Early style CRL 3-way switch with two patent numbers , Switch made of metal and a fiberous brown bakelite type material holding the switch contact that has flat side cuts. This style of switch started with the double pickup Esquire. CRL 3-way switch with three patent numbers and the bakelite with flat side cuts. Teles and Strats still use the CRL 3-way switch, but the fiberous brown bakelite material that holds the switch contacts is replaced with a less fiberous brown bakelite lighter in color that is cut round like a half moon, instead of having flat sides.
The center wheel is still brown bakelite. Teles and Strats still use the CRL 3-way switch with the less fiberous brown bakelite round cut half moon center. But now the center wheel is white plastic instead of brown bakelite. May or may not have a Diamond logo seen both ways.
CRL switches still look basically the same as the previous version, but only one patent number. Definately a Diamond logo during this period. Fender strats use a CRL 5-way switch on many models, which looks the same as the CRL 3-way switch but with two added notches in the switch lever metal.
How to date a Strat Pickup?
Fender bought of these in total, and just used them on special Teles and some Strats. Probably less than a handful were shipped to dealers when the supply of 4, CRL switches had run out by mid The quote from Al Petty is, "if you have one of those switches in your Fender, you probably have an employee guitar or it was a guitar for someone special.
Bechtoldt for much of the CRL switch information. A virgin Stratocaster pickup assembly with no broken solder joints, "black bottom" pickups, "cloth" wire, flat box-shaped paper tone cap, rubber pickup springs, flat edge 3-way switch, CTS pots, and an aluminum pickguard shield all attached to a "green" pickguard. Pickguard Material Black pickguards: This material consisted of a fiberous bakelite, and was about.
The fiberous material was added to the bakelite to add strength bakelite is too brittle and would crack at that thickness without it. Finally the black pickguards were clear-coated with clear nitrocellulose lacquer top side only to give them depth and shine. White pickguards single layer: Fender used a single layer white pickguard material made from ABS or vinyl about. This relatively new material for the time was cheap, easy to work with, and somewhat flexible. Note bakelite was never used for white Fender pickguards on any model though many people refer to white pickguards as such; but it's not bakelite.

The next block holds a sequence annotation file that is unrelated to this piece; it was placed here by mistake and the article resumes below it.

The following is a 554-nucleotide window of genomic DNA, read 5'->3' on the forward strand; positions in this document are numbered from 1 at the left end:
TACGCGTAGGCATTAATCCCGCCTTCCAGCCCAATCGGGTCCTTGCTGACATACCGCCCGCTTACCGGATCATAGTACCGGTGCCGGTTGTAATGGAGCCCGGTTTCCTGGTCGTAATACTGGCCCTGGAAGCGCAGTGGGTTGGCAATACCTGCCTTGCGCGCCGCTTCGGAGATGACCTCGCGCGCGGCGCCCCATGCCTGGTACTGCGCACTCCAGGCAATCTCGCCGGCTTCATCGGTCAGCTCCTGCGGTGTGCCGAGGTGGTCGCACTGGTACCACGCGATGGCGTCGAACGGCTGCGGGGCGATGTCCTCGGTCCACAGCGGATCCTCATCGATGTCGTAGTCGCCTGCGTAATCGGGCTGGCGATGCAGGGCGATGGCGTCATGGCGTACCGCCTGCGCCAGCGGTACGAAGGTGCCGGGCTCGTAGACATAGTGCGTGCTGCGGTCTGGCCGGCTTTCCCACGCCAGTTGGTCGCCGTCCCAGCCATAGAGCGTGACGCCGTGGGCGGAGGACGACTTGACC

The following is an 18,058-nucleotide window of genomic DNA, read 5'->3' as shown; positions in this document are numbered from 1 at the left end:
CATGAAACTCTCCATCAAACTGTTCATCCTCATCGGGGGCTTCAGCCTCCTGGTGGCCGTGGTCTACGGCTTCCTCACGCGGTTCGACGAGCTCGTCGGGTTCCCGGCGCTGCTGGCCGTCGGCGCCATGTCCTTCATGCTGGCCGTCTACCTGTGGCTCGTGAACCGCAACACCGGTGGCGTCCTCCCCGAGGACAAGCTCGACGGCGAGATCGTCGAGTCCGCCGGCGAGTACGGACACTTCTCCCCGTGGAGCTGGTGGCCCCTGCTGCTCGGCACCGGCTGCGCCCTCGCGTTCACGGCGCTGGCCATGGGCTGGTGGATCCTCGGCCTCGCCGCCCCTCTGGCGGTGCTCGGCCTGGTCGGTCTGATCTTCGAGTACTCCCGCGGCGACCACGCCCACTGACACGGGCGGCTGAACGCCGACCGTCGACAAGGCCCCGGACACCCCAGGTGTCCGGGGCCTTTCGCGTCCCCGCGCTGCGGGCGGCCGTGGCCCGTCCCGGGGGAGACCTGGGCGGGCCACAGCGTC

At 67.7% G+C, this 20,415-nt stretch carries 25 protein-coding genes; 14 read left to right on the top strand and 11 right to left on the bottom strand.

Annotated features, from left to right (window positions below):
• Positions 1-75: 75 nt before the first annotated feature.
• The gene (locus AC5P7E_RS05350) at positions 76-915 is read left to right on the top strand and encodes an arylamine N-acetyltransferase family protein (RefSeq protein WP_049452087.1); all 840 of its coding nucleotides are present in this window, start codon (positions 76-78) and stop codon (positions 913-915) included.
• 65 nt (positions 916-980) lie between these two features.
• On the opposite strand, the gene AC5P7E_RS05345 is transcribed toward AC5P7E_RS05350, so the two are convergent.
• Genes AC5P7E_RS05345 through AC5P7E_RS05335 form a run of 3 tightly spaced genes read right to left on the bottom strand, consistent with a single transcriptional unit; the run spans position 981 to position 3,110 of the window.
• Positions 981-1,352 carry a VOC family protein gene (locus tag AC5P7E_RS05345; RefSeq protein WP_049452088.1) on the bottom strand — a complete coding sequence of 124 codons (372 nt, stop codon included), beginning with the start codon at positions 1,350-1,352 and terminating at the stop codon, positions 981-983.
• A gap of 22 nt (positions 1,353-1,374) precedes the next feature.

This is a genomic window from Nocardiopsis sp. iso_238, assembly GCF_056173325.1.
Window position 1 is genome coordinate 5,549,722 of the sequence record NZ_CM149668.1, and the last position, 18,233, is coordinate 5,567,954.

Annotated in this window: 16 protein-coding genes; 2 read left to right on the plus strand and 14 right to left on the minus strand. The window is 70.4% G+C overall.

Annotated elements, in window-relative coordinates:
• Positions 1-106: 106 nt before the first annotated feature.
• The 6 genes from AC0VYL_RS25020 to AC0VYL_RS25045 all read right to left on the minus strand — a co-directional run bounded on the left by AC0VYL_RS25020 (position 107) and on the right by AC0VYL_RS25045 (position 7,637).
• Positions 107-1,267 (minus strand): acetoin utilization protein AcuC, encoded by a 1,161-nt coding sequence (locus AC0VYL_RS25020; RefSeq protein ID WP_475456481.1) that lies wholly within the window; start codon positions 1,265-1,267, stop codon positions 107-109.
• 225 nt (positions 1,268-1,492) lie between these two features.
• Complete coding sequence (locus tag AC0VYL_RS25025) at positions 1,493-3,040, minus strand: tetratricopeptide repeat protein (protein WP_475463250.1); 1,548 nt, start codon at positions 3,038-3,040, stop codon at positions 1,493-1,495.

In this case the single layer thickness increased to. To some degree the effect is not only caused by age and sun, but the "felting" of the black layer below the white layer. This material was used till January when Fender switched to vinyl or ABS for their multilayer pickguards Celluloid was dangerous and very flamable, and shrunk with time causing cracks. Sometimes these pickguards are called "nitrate 'guards" because nitric acid is one of the key ingredients used to make celluloid. The and later white pickguards do yellow a bit with age. But even aged white 'guards look much different than the older "green" 'guards.
In the late s, white Stratocaster pickguards change slightly not sure about other models. Notice the redish material the factory used to angle the neck. This is typical of and Strats. Click here for a picture of the ink stamp on this aluminum pickguard shield used during the s.
From and later, sticky aluminum foil was attached to the bottom of the pickguard, just around the pots and switch. In the 's, this metal shield was much thicker. Note reissue Strats also use these shields. Click here for a comparison of pickguard material used from to , and a reissue pickguard. The two pickup covers on the outside are ABS plastic.
The three covers on the insides are "bakelite" actually polystyrene, but collectors refer to it incorrectly as "bakelite". Note how the "bakelite" covers are whiter, and the edges have rounded. When new, the "bakelite" cover edges were as shape as the ABS covers.
But with time, the edges round only on the polystyrene covers. They can even wear to show the black pickup itsef underneath. The top row of knobs are ABS, the bottom row are "bakelite" polystyrene. Notice again how the edges of the "bakelite" knobs wear especially on the volume knob , and the ABS edges don't. Also the "bakelite" knobs are whiter. The original Daka-Ware switch tips used on Broadcasters and Telecasters from to the s. The switch tip on the right is a "top hat" style switch with a patent number though round switch tips can also have these markings.
Other Plastic Parts pickup covers, knobs. From to early , these parts were made from white urea formaldehyde, commonly and incorrectly known as "bakelite" bakelite is actually a trade name for phenol formaldehyde, and is most commonly black or molted brown; for consistency, I will refer to these white pickup covers as "bakelite", though in fact they are not.
These covers were very brittle and very white. Note early Strat knobs have a different and taller shape than late and later knobs. Since "bakelite" cracked and wore very easily, Fender switched to white ABS parts in early These ABS parts yellowed with age unlike the earlier "bakelite" parts.
Click here for a comparison of vintage versus s and later Strat knobs. But the switch tip for Telecasters was bakelite plastic. These black tips are still available today, with very minor differences. In about this changed to the "top hat" style of selector switch tip. In either case, all original Tele switch tips have some stampings on their bottom side. All tips about and later say "PAT.
Reissue "top hat" tele switch tips have no marks on the bottom. Click here to see the difference. Click here for a comparison of old and new pbass plastic pickup covers. Click here for a picture of the knob style used on Jazzmasters starting in I hooked up an ohm meter and the output is 5. SeafoamStrat , Sep 13, Strat-Man-Do , Sep 13, That was kind of my idea too, but I wasn't sure if the other numbers meant anything.
I now wonder if this was a neck, mid, or bridge pickup and if this is worth anything if I decide to sell it. Yes,the last number is the year.
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The other two numbers ,going from right to left are the week of the year,the 24th week,which would fall in June and 23, the actual day of that month. So it's June 23, As far as what position the pickup goes in,it's not specific. Fender didn't start doing that stuff until sometime in the s.
Oldboy , Sep 13, It definatly isn't a bridge pup. It could very well have been a middle.